“It’s indeed funny and as I said it sends a very wrong signal. You know the prime minister does not have any funds that he controls. Funds are controlled centrally by the minister of finance, and therefore, money that is going to be given if it is to be done for the purpose of the prime minister’s office will essentially come through the treasury, and it is the treasury that would accept. So I think the attempt by the US government to try to show like there are two governments in Kenya is not proper. Does the vice president of the U.S. have his own funds and the president his own funds? I mean it’s all not proper and I think wrong signals are being sent to us on these issues,” Musila pointed out.

He denied speculation that President Kibaki wants to stifle the office of the prime minister by refusing to provide funds for the office when Prime Minster Raila Odinga requested funds for his office.

“As you know, the office of the prime minister was created only the other day and the budget for the government was done last year in July. Therefore, there could not have been budget for office of the prime minister. But the most important thing for you to note is that there is no account for the prime minister, and any money must come through the treasury. And there is no ministry that is being funded by directly from overseas and therefore, that kind of suggestion is misplaced,” he said.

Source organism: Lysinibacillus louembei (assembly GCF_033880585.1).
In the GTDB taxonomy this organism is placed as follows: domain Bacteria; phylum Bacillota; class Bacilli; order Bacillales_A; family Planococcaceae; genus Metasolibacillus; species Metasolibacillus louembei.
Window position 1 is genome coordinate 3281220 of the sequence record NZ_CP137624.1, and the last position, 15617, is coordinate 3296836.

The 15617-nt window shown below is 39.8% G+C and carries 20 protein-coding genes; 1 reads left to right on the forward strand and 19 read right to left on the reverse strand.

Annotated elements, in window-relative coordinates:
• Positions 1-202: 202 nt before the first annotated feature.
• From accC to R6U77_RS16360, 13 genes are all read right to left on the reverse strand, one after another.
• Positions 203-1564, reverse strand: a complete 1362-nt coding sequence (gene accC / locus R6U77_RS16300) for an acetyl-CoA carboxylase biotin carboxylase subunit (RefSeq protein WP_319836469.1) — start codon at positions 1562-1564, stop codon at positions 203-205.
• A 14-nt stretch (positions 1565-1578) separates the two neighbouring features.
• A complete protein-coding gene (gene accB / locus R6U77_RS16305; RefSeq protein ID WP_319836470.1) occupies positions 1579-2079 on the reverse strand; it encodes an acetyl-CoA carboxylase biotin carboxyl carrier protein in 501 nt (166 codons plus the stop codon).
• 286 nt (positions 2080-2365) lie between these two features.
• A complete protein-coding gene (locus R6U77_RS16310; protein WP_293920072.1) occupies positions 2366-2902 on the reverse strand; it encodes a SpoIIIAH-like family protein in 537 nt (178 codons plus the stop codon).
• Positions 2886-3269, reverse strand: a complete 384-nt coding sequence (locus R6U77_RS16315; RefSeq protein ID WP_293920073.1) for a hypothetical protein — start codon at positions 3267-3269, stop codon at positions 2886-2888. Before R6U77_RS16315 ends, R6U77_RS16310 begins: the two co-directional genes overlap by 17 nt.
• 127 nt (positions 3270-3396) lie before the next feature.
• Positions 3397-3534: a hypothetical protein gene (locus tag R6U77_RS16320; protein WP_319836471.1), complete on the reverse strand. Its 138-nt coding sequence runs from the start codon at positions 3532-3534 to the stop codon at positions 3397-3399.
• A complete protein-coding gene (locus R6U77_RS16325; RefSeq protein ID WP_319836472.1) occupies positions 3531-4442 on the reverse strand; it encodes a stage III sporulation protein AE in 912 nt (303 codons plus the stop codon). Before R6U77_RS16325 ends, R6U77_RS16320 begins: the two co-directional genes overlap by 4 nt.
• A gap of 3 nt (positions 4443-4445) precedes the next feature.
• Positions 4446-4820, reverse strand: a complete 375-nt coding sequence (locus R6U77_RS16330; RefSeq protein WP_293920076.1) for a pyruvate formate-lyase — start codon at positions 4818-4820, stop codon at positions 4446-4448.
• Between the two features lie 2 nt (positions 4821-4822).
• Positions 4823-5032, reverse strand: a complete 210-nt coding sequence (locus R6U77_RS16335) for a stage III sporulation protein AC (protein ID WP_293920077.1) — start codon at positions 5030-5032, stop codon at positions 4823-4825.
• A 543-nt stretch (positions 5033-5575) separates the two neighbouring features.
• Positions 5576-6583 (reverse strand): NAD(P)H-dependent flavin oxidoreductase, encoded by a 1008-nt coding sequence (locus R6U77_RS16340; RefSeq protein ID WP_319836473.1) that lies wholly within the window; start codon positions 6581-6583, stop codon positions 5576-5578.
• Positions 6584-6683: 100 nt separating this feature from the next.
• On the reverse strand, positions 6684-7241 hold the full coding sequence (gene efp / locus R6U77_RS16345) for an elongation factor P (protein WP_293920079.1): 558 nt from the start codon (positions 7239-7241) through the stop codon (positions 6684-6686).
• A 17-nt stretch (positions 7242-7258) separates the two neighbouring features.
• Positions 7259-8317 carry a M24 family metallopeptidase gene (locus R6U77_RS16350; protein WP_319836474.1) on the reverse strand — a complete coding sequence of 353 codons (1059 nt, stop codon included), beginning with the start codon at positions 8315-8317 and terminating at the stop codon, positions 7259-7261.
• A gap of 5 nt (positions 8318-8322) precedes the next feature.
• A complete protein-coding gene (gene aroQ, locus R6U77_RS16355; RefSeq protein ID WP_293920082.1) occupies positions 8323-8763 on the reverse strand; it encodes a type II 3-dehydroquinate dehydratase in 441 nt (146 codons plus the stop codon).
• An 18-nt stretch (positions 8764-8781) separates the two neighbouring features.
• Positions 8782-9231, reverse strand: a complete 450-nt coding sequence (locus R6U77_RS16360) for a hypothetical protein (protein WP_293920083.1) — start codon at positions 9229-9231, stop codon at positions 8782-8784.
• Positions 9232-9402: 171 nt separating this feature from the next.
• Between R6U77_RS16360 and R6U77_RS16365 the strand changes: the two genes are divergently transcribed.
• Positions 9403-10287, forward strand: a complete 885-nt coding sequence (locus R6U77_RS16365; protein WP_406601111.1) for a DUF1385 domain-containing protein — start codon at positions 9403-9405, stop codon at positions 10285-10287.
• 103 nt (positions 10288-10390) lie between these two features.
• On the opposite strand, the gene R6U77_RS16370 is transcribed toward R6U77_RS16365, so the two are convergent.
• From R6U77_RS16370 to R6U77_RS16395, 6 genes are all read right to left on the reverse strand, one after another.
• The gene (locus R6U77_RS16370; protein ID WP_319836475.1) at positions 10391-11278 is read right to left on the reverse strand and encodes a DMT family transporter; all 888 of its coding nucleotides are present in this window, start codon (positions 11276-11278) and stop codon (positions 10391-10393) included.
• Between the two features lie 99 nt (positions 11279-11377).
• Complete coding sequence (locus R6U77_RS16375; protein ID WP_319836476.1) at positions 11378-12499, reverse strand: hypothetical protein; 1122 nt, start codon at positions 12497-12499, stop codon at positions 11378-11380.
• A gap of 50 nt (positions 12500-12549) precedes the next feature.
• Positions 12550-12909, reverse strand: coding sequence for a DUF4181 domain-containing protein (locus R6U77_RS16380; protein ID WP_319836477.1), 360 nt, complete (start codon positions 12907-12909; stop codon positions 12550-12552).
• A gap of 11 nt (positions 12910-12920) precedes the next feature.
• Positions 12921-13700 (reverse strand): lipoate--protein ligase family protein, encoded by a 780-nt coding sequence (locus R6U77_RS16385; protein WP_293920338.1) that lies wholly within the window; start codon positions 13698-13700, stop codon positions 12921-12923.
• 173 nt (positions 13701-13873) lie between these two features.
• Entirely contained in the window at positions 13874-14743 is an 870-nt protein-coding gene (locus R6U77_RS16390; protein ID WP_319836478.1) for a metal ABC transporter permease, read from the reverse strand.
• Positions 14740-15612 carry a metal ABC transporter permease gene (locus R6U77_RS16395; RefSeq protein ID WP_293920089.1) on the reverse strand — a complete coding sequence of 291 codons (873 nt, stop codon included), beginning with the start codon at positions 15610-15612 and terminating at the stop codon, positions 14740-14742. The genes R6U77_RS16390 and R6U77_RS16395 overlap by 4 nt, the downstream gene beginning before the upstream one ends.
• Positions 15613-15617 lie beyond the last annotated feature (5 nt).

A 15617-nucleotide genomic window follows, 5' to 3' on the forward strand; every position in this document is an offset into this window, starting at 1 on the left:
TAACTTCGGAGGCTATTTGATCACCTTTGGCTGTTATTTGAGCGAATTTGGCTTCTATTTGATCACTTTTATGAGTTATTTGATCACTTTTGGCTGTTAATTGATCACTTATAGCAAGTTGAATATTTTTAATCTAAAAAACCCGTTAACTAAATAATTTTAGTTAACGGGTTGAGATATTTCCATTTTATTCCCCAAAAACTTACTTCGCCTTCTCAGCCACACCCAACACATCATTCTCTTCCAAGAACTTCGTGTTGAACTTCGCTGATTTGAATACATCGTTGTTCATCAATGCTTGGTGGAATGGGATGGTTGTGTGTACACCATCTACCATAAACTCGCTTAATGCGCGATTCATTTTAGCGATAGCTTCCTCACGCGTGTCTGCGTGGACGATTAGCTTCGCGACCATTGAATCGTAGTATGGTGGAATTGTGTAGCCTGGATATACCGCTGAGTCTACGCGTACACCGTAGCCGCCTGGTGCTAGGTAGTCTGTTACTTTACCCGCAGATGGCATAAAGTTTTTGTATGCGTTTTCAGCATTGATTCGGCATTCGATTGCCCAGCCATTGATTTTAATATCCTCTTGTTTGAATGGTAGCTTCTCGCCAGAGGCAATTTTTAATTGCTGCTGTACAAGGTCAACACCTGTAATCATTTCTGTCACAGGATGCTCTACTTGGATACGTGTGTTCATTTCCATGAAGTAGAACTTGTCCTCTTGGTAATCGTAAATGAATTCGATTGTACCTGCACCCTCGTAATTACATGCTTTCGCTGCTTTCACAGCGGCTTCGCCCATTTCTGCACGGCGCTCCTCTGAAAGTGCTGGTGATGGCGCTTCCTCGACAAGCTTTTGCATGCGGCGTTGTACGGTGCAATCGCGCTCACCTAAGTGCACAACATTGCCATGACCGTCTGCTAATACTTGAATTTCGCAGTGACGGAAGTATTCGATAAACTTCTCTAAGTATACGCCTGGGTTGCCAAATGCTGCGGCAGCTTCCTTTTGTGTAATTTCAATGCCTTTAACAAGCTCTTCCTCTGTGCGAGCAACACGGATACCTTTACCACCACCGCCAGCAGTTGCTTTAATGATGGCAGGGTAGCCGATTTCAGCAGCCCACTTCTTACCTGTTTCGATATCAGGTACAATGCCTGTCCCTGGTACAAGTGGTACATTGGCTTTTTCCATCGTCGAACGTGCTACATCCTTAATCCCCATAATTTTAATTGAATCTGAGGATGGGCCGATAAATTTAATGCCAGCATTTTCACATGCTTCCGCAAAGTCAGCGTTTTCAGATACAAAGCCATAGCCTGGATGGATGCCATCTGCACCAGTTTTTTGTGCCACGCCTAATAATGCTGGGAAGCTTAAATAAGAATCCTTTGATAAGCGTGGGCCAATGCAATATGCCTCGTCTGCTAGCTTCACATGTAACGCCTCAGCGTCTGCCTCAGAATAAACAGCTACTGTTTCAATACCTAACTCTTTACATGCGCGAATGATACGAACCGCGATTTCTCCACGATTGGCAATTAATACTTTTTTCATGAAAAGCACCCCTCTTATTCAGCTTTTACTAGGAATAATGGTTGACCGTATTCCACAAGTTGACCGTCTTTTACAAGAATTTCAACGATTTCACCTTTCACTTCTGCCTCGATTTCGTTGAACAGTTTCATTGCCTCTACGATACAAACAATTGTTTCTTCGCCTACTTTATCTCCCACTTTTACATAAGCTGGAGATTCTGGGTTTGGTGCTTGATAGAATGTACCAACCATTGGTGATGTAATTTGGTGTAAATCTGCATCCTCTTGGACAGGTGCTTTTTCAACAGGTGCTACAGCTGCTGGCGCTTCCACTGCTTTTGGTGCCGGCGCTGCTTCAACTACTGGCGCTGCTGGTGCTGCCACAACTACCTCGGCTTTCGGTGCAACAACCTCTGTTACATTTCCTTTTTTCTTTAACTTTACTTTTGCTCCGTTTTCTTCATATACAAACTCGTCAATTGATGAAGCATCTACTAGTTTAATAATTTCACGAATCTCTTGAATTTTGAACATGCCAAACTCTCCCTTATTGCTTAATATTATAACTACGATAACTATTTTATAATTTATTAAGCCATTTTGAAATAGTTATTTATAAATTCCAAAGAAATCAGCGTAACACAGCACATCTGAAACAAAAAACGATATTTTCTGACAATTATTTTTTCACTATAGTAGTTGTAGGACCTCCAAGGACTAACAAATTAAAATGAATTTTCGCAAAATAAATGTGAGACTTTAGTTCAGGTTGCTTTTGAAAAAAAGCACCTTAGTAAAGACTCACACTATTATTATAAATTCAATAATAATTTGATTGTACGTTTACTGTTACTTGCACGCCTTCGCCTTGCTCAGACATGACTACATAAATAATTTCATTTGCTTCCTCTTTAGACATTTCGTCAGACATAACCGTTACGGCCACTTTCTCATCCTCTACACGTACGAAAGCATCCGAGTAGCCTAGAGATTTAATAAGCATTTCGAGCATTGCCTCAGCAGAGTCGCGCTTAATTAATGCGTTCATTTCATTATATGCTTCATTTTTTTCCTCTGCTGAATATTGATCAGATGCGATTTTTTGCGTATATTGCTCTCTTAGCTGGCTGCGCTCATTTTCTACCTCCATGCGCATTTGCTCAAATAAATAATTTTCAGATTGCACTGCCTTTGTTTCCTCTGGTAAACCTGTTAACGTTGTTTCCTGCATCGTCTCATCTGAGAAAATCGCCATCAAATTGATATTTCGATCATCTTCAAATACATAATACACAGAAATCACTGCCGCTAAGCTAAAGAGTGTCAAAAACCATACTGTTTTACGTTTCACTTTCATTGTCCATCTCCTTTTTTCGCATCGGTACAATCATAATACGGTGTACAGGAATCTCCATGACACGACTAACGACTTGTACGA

Kibaki, Raila Powers Spelt Out in Dossier

A new structure of the government that spells out the powers and responsibilities of the President and the Prime Minister has been prepared.

The circular, which also outlines the role of Cabinet ministers, shows President Kibaki retaining most of his executive authority, including overall responsibility for the Cabinet, but ceding some of his duties such as chairing Cabinet sub-committee’s to Prime Minister Raila Odinga.


The Draft Government structure obtained by the Daily Nation but which has not yet been officially released, puts Vice-President Kalonzo Musyoka in a somewhat awkward position by raising the possibility of the President’s principal assistant sitting at Cabinet committee meetings chaired by Mr Odinga.

But this can only happen when Mr Musyoka attends such meetings in his capacity as the Home Affairs minister.